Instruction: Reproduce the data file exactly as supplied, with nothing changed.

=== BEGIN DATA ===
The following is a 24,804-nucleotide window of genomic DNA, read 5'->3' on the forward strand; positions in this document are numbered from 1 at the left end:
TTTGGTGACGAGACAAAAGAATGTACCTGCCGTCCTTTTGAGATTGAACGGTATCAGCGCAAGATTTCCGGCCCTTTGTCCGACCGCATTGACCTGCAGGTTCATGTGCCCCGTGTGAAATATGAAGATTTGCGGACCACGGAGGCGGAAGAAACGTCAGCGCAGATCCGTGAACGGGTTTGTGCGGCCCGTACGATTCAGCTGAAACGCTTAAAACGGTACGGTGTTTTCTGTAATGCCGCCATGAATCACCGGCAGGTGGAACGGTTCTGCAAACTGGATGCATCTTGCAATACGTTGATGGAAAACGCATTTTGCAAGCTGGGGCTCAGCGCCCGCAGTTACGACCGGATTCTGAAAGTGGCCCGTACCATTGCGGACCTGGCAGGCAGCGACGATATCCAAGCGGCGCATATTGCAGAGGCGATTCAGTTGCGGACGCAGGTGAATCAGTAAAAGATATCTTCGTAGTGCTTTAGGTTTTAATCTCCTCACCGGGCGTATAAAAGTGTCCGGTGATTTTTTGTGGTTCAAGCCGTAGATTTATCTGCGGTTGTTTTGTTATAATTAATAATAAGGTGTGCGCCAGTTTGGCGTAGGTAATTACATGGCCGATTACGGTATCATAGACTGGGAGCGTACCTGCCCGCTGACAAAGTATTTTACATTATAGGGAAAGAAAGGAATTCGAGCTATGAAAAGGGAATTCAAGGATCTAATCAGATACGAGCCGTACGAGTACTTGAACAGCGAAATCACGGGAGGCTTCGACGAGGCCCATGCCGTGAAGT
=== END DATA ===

The following is a 24,804-nucleotide window of genomic DNA, read 5'->3' on the forward strand; positions in this document are numbered from 1 at the left end:
TTTGGTGACGAGACAAAAGAATGTACCTGCCGTCCTTTTGAGATTGAACGGTATCAGCGCAAGATTTCCGGCCCTTTGTCCGACCGCATTGACCTGCAGGTTCATGTGCCCCGTGTGAAATATGAAGATTTGCGGACCACGGAGGCGGAAGAAACGTCAGCGCAGATCCGTGAACGGGTTTGTGCGGCCCGTACGATTCAGCTGAAACGCTTAAAACGGTACGGTGTTTTCTGTAATGCCGCCATGAATCACCGGCAGGTGGAACGGTTCTGCAAACTGGATGCATCTTGCAATACGTTGATGGAAAACGCATTTTGCAAGCTGGGGCTCAGCGCCCGCAGTTACGACCGGATTCTGAAAGTGGCCCGTACCATTGCGGACCTGGCAGGCAGCGACGATATCCAAGCGGCGCATATTGCAGAGGCGATTCAGTTGCGGACGCAGGTGAATCAGTAAAAGATATCTTCGTAGTGCTTTAGGTTTTAATCTCCTCACCGGGCGTATAAAAGTGTCCGGTGATTTTTTGTGGTTCAAGCCGTAGATTTATCTGCGGTTGTTTTGTTATAATTAATAATAAGGTGTGCGCCAGTTTGGCGTAGGTAATTACATGGCCGATTACGGTATCATAGACTGGGAGCGTACCTGCCCGCTGACAAAGTATTTTACATTATAGGGAAAGAAAGGAATTCGAGCTATGAAAAGGGAATTCAAGGATCTAATCAGATACGAGCCGTACGAGTACTTGAACAGCGAAATCACGGGAGGCTTCGACGAGGCCCATGCCGTGAAGT